Manual handling is a risky activity. We all have to perform manual handling tasks at work. We should always be looking at ways to make our workplace safer through better practice.

Injuries resulting from manual handling can be very painful and difficult to fix. Therefor it is very important to acquire the basic knowledge and skills necessary to work safely and efficiently when manual handling.

Manual handling means using your body to exert force to handle, support or restrain any object, including people or animals. It is not just lifting or carrying heavy objects. It includes lifting, pushing, pulling, holding, lowering, throwing, carrying, packing, typing, assembling, cleaning, sorting and using tools.

The term is not limited to handling heavy objects – pruning plants, stacking items onto a shelf, using a broom and even using a keyboard are all examples of manual handling.

Hazardous manual handling could be:

  • repetitive or sustained use of force
  • awkward postures or movements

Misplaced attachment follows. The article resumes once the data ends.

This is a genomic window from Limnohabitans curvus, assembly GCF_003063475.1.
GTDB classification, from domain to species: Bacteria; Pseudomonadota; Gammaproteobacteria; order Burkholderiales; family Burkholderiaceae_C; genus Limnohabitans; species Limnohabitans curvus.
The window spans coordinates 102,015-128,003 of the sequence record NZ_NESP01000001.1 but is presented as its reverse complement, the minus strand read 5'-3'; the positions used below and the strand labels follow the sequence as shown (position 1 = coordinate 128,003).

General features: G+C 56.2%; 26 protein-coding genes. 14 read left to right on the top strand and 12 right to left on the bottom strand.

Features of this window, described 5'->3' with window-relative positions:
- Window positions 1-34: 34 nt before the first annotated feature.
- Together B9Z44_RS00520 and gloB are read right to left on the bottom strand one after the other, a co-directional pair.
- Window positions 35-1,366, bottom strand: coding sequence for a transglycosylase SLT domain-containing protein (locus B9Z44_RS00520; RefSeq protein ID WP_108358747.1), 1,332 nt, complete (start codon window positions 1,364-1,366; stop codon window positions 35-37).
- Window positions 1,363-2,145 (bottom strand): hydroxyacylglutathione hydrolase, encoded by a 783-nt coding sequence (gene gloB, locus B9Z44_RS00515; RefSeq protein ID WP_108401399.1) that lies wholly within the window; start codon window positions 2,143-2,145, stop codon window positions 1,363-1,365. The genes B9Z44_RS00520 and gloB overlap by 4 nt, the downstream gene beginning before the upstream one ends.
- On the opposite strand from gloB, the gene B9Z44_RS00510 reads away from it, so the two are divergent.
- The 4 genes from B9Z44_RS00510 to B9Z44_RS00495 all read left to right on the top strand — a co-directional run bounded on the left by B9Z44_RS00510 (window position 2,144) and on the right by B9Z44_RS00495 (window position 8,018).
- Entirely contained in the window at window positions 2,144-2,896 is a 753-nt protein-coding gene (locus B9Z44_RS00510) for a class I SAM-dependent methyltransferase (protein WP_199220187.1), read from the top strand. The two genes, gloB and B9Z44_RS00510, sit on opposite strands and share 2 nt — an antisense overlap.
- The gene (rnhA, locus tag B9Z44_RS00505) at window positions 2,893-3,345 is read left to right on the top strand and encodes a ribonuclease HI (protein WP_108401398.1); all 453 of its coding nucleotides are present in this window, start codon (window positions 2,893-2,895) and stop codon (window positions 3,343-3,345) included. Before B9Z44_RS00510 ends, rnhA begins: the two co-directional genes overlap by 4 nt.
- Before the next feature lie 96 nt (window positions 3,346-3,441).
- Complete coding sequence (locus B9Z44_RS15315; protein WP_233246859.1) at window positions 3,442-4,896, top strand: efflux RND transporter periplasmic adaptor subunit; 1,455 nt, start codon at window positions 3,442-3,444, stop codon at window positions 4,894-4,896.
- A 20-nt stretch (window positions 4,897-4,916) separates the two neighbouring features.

• tasks that people would find difficult due to the high force required
  • exposure to sustained vibration
  • manual handling of unstable loads that are difficult to grasp or hold.

Generally people think of manual handling as lifting heavy bags, boxes, cartons or other activities involving considerable effort. However the Regulations apply to any physical activity using force, whether it be lifting, bending, typing, filing or sorting.

One in three injuries to Australian workers are caused by manual handling, with inexperienced workers at greatest risk. Manual handling injuries are not limited to those sustained by lifting or carrying heavy loads.

We should examine and assess any manual handling tasks likely to be a risk and to properly manage all tasks assessed as being a risk. A person can be injured when manipulating objects in a variety of ways, including pulling, pushing, holding or restraining.

Good posture and lifting techniques can help reduce the risks, but research indicates that making changes to workplace design is the most effective approach to preventing manual handling injury.